Like
Likes
Like

Posted 08 January 2003 - 06:12 AM

i want to use a 512*512*4(RGBA) lightmap

i can make 256 tiles out of it and give all completely black polygons the same lightmap but that still needs a lot of memory



#12 JuNC   Members   -  Reputation: 236

Like
Likes
Like

Posted 08 January 2003 - 08:14 AM

Why do you want an alpha channel in the lightmap?

You could try using 16bit colour if it really is too big.

You must determine the lightmap size from the size of the polygon. Lightmaps only look good if they all have the same scale (ignoring ''detail'' lightmaps), which means a large polygon needs a larger lightmap.

#13 Anonymous Poster_Anonymous Poster_*   Guests   -  Reputation:

Likes

Posted 08 January 2003 - 05:54 PM


instead you could make a nice large enough image with the lightmaps packed tight and export the necessary texture coordinates to go with it.

#14 Basiror   Members   -  Reputation: 241

Like
Likes
Like

Posted 09 January 2003 - 02:56 AM

thats what iam doing but this still needs a lot of memory for huge polygon counts

#15 AljosaH   Members   -  Reputation: 122

Like
Likes
Like

Posted 09 January 2003 - 10:45 AM

BTW - do all good 3D engines based on OpenGL use lightmaps or can good enough effects be achieved with OGL lighting?

#16 Basiror   Members   -  Reputation: 241

Like
Likes
Like

Posted 09 January 2003 - 10:54 AM

well as far as í know there is no really fast method to do realtime shadows on environments with more than 50000 polys visible



what i am doing now is i generate a 32*32*4 lightmap for every polygon
and then i merge several lightmaps which like very similar

eg:
lightmap 1 has

244
245
237

lightmap 2

238
237
244

and merge it to
241
242
240


or i don t apply lightmaps when the enviroment light stands perpendicular to the surface of a polygon or when the angle is <5°

that should reduce quite a few lightmaps

another thing i thought about is using OGL lights with the light colorsettings and only apply a luminance texture


#17 Yann L   Moderators   -  Reputation: 1798

Like
Likes
Like

Posted 09 January 2003 - 11:34 AM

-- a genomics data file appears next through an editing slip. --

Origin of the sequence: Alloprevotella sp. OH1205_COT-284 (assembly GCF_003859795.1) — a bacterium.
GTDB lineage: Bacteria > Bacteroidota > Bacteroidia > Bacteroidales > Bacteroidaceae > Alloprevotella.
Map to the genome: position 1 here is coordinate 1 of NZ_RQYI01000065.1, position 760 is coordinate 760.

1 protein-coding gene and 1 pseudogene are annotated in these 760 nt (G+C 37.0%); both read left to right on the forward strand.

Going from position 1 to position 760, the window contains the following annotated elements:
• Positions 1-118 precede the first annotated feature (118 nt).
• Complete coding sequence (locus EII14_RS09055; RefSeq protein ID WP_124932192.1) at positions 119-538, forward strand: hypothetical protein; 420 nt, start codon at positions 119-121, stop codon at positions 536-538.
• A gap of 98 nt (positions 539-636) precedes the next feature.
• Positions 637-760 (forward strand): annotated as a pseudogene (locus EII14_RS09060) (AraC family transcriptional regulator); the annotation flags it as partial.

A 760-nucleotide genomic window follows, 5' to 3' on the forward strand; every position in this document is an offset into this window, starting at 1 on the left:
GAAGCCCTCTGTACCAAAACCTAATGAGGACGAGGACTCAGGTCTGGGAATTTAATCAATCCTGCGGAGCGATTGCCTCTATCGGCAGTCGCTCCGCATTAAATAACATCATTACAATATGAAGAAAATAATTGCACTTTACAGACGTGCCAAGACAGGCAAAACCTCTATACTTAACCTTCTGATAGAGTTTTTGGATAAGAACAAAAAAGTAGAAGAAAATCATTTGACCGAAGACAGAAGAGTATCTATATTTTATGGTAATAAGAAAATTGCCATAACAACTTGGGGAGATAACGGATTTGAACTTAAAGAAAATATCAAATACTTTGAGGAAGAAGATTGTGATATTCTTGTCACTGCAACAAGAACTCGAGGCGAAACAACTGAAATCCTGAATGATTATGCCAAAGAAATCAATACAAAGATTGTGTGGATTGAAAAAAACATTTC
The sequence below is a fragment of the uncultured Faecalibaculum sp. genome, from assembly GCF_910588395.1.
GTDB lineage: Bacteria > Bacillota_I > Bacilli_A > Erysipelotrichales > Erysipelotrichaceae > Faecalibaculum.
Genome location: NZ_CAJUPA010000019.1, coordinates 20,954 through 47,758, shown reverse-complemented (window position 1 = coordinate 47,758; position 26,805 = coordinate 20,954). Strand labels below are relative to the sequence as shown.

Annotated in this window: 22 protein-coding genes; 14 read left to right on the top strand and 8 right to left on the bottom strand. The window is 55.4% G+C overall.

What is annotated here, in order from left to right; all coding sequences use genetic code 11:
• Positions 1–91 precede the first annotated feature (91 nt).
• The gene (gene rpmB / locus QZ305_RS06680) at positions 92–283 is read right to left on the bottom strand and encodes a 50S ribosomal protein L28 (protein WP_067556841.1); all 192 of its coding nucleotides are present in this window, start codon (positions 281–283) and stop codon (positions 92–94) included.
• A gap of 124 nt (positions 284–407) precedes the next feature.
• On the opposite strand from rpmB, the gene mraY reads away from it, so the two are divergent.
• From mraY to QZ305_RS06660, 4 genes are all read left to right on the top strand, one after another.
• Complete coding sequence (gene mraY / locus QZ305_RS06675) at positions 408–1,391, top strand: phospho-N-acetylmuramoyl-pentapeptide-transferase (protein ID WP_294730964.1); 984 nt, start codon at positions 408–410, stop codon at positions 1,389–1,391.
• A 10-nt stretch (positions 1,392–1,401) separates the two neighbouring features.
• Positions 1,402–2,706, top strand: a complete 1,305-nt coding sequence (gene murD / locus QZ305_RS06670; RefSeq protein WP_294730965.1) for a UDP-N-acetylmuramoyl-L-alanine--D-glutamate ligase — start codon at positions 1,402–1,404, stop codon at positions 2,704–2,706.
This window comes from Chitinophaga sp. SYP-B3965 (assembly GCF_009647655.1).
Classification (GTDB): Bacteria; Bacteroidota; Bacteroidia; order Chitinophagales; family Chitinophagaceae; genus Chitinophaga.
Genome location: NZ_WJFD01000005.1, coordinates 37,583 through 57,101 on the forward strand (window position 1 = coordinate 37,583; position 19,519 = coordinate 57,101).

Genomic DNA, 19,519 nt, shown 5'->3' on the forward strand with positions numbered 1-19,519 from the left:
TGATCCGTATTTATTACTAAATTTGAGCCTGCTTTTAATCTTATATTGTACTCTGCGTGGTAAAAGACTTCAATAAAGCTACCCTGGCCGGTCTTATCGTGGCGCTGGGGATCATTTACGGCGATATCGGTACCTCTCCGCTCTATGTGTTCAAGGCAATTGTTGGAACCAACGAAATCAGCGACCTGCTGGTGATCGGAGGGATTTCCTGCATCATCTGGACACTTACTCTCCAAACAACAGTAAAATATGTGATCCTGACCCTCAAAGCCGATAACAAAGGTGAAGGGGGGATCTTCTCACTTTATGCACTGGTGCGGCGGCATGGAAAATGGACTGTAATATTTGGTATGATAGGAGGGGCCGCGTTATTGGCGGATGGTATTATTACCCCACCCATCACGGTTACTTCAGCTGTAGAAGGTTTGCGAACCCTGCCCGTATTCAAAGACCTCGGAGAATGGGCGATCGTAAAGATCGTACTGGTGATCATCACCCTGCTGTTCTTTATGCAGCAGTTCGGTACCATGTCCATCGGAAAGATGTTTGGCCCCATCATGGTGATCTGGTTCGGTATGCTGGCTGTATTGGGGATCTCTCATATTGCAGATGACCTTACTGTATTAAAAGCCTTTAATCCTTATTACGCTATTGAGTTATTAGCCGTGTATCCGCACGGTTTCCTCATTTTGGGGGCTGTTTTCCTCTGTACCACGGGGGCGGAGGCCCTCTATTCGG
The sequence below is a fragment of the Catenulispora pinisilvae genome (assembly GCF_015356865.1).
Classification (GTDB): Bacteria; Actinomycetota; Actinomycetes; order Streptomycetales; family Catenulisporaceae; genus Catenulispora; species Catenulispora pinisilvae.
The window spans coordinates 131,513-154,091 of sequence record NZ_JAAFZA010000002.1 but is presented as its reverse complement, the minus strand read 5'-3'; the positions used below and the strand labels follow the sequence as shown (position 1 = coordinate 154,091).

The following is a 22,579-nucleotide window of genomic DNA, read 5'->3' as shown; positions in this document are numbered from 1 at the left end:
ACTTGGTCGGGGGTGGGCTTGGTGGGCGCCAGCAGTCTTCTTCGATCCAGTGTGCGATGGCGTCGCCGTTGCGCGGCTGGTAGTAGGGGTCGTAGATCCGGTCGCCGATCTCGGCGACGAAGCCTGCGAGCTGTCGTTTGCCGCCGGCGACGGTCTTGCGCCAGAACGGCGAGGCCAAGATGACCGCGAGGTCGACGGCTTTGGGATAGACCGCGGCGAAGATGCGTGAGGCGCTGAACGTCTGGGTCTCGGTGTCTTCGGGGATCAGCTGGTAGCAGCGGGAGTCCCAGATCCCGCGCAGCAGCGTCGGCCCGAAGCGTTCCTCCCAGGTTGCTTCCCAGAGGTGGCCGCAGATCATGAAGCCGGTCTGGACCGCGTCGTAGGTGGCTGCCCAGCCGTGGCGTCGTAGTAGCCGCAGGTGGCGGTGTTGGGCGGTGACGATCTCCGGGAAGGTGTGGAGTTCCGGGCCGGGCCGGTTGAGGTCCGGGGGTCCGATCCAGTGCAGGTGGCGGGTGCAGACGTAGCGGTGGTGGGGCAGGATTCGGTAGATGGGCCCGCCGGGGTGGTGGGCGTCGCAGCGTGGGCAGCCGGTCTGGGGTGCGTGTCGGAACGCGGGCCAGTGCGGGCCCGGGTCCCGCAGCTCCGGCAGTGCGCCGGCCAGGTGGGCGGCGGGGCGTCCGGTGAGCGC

Sorry for the shameless plug (again ), but I just had to post this, when I read the last post

"[Basiror] well as far as í know there is no really fast method to do realtime shadows on environments with more than 50000 polys visible"

Approx. 290000 polys visible, 67 fps on a GF4. Not a single lightmap used. 100% dynamic perpixel lighting with shadowmaps:


Never underestimate the power of modern perpixel lighting. You should consider using PP lighting instead of lightmapping, it can be a real alternative on newer hardware.

/ Yann

[edited by - Yann L on January 9, 2003 6:40:42 PM]

#18 Karg   Members   -  Reputation: 133

Like
Likes
Like

Posted 09 January 2003 - 11:41 AM

Yann, I hate you.

karg

ps. how''s the game going? any expected release dates?

#19 Anonymous Poster_Anonymous Poster_*   Guests   -  Reputation:

Likes

Posted 09 January 2003 - 11:57 AM

Couldnt you store lightmaps as grayscale, 8 bit, and store a hue/saturaton value for color? It might not be completely accurate, but you would shve 75% off the data...

#20 Anonymous Poster_Anonymous Poster_*   Guests   -  Reputation:

Likes

Posted 09 January 2003 - 12:22 PM

Hi Yann,

whats the difference between a lightmap and a shadowmap?
Beside this, I plan do compute the lightning for my indoor racing game through radiosity. Will the result of the radiosity calculations then be more lightmap-like or shadowmap-like?






Old topic!
Guest, the last post of this topic is over 60 days old and at this point you may not reply in this topic. If you wish to continue this conversation start a new topic.



PARTNERS